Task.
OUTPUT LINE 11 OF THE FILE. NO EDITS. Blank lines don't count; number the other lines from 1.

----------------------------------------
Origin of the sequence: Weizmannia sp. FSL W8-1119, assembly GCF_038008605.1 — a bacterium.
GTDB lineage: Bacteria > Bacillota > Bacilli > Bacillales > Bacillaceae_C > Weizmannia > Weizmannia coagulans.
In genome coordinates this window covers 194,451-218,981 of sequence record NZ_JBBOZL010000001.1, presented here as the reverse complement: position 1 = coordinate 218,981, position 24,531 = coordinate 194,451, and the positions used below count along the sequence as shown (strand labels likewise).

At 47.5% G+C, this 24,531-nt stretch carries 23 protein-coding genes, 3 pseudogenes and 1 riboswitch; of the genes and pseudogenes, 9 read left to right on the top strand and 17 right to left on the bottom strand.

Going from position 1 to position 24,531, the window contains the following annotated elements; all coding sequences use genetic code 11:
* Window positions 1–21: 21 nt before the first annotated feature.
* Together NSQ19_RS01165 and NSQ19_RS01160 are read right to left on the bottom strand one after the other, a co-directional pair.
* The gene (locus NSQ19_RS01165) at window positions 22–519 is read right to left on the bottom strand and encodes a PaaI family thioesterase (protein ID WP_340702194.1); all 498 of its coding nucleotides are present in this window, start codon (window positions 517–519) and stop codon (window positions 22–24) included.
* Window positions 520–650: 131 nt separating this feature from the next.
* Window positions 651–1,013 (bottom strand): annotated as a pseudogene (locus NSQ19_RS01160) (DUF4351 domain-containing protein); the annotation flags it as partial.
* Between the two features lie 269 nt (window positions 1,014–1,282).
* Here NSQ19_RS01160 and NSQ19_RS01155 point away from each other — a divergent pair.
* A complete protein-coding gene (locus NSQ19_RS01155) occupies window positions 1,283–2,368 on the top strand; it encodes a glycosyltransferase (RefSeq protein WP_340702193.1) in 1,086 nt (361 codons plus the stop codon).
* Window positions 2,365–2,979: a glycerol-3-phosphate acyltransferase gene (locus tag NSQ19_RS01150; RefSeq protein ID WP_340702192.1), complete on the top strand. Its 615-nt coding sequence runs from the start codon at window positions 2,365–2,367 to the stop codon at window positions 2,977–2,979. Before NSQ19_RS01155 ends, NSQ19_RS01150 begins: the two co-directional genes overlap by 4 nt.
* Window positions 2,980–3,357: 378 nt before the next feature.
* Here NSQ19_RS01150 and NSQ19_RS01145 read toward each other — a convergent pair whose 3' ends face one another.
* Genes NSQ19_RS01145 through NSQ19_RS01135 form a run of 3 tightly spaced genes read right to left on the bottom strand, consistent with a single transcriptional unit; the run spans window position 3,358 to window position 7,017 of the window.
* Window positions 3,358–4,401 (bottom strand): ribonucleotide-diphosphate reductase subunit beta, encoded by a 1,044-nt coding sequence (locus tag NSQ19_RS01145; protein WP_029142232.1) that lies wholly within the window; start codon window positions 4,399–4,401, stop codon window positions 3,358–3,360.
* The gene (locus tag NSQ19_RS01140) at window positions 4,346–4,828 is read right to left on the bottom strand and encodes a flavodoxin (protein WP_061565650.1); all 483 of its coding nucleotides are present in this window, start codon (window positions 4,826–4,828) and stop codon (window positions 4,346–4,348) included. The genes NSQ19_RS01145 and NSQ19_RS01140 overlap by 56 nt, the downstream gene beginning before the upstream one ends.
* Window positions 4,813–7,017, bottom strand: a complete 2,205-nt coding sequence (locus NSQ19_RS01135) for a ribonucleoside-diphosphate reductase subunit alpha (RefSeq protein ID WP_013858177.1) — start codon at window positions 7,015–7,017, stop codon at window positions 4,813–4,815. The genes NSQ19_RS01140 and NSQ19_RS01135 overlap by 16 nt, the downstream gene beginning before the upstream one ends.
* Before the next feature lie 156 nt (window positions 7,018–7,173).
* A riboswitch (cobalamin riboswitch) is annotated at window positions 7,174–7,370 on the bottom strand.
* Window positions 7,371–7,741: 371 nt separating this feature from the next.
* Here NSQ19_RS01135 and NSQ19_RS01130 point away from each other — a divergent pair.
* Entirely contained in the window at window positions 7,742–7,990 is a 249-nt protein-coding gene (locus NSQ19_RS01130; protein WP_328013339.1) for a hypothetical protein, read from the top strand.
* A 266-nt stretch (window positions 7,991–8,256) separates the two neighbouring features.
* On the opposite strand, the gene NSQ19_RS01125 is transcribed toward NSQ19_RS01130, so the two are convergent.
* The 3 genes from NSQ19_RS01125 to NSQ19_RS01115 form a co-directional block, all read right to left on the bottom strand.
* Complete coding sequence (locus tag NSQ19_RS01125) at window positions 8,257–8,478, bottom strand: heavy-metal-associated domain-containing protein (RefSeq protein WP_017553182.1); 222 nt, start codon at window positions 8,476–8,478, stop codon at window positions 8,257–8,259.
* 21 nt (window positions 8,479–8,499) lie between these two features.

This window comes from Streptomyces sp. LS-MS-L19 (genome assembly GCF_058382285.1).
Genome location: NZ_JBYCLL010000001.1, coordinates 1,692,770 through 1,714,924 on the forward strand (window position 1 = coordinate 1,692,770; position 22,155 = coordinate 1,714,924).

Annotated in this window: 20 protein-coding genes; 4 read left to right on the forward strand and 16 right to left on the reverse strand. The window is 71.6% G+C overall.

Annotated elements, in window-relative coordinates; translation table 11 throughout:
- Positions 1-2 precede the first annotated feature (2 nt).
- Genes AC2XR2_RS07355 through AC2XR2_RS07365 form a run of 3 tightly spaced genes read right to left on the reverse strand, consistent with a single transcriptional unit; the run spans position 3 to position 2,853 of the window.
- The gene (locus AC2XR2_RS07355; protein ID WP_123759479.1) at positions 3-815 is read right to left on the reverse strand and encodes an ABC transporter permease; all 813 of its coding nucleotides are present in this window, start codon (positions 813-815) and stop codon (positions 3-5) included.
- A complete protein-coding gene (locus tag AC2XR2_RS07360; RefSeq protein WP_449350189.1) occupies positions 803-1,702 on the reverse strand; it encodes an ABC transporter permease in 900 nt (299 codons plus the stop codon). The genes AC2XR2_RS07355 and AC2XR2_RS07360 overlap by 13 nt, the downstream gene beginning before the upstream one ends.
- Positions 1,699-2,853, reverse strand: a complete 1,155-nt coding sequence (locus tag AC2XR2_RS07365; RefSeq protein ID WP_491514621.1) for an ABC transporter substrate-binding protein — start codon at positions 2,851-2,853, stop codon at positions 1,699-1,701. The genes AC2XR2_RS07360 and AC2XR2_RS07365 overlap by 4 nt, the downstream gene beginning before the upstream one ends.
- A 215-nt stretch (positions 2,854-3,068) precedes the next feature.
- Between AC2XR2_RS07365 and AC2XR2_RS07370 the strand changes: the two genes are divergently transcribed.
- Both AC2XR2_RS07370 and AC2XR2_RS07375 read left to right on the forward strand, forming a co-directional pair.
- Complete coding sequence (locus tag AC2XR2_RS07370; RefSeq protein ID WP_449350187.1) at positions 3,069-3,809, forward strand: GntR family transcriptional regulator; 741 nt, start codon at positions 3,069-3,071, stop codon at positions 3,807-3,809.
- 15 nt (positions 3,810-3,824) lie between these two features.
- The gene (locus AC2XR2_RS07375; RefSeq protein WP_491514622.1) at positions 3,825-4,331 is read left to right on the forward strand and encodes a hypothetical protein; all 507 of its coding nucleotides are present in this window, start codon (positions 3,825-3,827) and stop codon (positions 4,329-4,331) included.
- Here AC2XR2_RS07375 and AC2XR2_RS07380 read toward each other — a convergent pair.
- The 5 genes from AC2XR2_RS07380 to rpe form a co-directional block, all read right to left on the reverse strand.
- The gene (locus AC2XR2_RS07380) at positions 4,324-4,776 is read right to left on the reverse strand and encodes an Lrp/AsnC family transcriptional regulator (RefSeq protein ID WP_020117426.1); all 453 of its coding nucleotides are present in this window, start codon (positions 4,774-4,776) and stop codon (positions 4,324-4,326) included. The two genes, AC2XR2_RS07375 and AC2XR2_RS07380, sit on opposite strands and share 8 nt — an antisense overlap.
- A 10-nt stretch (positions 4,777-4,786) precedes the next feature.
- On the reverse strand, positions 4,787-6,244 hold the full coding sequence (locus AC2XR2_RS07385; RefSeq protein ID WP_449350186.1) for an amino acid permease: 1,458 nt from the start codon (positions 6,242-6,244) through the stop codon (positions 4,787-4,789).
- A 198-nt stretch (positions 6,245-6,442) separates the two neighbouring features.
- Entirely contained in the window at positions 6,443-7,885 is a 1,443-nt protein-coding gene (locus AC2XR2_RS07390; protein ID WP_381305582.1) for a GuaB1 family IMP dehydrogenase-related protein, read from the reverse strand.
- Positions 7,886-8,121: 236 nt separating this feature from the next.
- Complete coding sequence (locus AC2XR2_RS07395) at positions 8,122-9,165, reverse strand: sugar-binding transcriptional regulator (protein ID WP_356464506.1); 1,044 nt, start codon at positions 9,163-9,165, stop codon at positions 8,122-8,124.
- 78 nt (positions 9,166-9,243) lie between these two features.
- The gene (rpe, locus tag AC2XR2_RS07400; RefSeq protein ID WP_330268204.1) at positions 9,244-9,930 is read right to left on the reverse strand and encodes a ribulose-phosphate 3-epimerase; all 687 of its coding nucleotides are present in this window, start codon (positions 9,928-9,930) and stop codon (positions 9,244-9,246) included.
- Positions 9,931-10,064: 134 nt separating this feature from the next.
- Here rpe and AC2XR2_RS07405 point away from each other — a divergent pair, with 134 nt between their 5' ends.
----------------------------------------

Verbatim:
* Between the two features lie 269 nt (window positions 1,014–1,282).